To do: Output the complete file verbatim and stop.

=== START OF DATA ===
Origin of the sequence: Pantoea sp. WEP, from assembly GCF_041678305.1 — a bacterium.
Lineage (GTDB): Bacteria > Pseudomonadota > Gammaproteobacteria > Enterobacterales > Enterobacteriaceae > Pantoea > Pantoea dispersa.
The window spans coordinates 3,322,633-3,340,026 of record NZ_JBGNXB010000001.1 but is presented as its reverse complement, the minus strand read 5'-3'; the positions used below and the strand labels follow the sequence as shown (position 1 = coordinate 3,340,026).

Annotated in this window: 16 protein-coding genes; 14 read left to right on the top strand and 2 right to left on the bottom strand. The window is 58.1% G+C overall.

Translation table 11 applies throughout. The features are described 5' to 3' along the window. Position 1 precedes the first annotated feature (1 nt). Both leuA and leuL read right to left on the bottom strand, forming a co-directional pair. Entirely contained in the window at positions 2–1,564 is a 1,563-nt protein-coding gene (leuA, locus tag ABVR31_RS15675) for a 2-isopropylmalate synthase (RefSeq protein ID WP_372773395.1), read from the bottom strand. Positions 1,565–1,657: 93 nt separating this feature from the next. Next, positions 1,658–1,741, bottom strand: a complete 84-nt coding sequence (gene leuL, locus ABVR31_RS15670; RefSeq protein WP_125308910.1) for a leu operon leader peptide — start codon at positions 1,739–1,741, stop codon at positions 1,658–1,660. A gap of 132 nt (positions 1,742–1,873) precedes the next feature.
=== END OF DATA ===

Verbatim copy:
Origin of the sequence: Pantoea sp. WEP, from assembly GCF_041678305.1 — a bacterium.
Lineage (GTDB): Bacteria > Pseudomonadota > Gammaproteobacteria > Enterobacterales > Enterobacteriaceae > Pantoea > Pantoea dispersa.
The window spans coordinates 3,322,633-3,340,026 of record NZ_JBGNXB010000001.1 but is presented as its reverse complement, the minus strand read 5'-3'; the positions used below and the strand labels follow the sequence as shown (position 1 = coordinate 3,340,026).

Annotated in this window: 16 protein-coding genes; 14 read left to right on the top strand and 2 right to left on the bottom strand. The window is 58.1% G+C overall.

Translation table 11 applies throughout. The features are described 5' to 3' along the window. Position 1 precedes the first annotated feature (1 nt). Both leuA and leuL read right to left on the bottom strand, forming a co-directional pair. Entirely contained in the window at positions 2–1,564 is a 1,563-nt protein-coding gene (leuA, locus tag ABVR31_RS15675) for a 2-isopropylmalate synthase (RefSeq protein ID WP_372773395.1), read from the bottom strand. Positions 1,565–1,657: 93 nt separating this feature from the next. Next, positions 1,658–1,741, bottom strand: a complete 84-nt coding sequence (gene leuL, locus ABVR31_RS15670; RefSeq protein WP_125308910.1) for a leu operon leader peptide — start codon at positions 1,739–1,741, stop codon at positions 1,658–1,660. A gap of 132 nt (positions 1,742–1,873) precedes the next feature.